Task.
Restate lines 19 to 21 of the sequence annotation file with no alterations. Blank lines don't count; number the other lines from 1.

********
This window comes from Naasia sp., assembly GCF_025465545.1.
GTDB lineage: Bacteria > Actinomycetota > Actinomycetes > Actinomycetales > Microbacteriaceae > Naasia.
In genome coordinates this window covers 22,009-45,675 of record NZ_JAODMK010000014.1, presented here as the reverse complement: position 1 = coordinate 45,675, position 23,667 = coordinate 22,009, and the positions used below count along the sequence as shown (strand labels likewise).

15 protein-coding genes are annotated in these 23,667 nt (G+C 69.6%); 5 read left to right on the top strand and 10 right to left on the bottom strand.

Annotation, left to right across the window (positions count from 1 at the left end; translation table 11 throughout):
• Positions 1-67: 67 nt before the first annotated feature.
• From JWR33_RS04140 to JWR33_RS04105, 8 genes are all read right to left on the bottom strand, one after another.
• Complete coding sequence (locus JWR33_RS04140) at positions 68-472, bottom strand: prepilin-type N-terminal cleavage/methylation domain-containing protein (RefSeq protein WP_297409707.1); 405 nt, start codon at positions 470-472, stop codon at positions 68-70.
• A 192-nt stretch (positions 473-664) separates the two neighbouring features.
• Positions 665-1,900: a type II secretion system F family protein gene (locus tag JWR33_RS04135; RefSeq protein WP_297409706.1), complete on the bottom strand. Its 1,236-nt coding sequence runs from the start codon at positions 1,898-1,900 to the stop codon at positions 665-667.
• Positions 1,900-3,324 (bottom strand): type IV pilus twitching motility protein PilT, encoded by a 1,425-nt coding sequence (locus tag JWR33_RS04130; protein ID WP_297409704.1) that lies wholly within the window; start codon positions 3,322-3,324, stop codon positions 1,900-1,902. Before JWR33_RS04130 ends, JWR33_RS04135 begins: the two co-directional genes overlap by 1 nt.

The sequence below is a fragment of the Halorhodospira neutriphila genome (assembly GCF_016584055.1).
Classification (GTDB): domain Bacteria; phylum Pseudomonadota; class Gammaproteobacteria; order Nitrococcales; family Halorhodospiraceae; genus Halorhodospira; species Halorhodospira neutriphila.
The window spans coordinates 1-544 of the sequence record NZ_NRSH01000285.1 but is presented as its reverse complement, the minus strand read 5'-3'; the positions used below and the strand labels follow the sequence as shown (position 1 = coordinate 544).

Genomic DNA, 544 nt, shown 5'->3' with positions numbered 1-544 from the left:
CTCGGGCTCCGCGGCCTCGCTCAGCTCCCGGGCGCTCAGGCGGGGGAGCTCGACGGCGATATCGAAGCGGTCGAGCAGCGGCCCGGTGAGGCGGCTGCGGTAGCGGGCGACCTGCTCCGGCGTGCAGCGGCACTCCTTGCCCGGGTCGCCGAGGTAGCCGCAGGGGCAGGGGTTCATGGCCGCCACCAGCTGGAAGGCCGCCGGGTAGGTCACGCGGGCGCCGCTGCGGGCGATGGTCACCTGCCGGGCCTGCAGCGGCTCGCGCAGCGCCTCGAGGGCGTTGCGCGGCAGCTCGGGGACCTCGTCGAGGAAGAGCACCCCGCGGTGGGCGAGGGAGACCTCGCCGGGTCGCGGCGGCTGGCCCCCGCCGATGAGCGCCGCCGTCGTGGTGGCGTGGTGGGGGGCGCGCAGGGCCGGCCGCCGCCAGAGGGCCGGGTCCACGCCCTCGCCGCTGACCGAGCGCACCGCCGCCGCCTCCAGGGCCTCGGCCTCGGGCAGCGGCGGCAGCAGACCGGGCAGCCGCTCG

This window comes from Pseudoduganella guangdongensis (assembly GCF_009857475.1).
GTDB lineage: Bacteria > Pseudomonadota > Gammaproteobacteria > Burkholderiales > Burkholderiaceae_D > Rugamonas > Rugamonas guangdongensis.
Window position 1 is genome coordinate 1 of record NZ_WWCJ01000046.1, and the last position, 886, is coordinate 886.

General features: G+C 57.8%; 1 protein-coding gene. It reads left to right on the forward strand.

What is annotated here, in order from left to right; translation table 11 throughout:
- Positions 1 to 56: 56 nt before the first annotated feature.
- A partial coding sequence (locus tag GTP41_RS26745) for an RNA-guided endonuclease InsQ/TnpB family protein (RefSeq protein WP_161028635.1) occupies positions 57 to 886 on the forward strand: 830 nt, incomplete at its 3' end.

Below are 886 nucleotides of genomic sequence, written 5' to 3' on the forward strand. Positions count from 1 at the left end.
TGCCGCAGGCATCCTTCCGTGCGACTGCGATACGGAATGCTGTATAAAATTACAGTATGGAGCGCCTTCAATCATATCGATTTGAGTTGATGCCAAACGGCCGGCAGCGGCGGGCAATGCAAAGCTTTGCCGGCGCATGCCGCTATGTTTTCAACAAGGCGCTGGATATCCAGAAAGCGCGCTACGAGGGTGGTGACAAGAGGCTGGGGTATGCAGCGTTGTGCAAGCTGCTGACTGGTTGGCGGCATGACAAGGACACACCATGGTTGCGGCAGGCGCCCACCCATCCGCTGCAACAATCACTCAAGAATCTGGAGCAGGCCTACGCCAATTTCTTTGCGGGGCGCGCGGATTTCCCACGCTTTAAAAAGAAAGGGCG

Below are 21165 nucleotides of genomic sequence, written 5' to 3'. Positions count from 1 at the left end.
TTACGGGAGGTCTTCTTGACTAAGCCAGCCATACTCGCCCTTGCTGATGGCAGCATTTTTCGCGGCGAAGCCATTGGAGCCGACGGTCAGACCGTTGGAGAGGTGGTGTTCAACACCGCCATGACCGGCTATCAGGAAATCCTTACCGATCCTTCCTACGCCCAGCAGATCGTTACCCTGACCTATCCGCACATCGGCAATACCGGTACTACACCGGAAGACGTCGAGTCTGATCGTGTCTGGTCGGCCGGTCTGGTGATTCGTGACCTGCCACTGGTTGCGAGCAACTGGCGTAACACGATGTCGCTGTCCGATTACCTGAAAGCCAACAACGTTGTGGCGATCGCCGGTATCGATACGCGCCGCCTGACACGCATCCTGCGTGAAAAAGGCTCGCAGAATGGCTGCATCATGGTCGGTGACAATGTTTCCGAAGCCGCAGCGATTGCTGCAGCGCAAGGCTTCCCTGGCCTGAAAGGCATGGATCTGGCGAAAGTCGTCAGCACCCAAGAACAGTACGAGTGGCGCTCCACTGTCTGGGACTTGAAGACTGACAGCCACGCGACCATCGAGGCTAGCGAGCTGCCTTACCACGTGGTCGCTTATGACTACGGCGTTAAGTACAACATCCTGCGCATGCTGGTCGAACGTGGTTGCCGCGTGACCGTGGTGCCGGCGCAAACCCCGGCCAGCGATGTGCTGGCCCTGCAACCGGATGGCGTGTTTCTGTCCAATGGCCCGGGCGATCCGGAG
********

Window position 1 is genome coordinate 1 of record NZ_WWCJ01000046.1, and the last position, 886, is coordinate 886.

General features: G+C 57.8%; 1 protein-coding gene. It reads left to right on the forward strand.

What is annotated here, in order from left to right; translation table 11 throughout: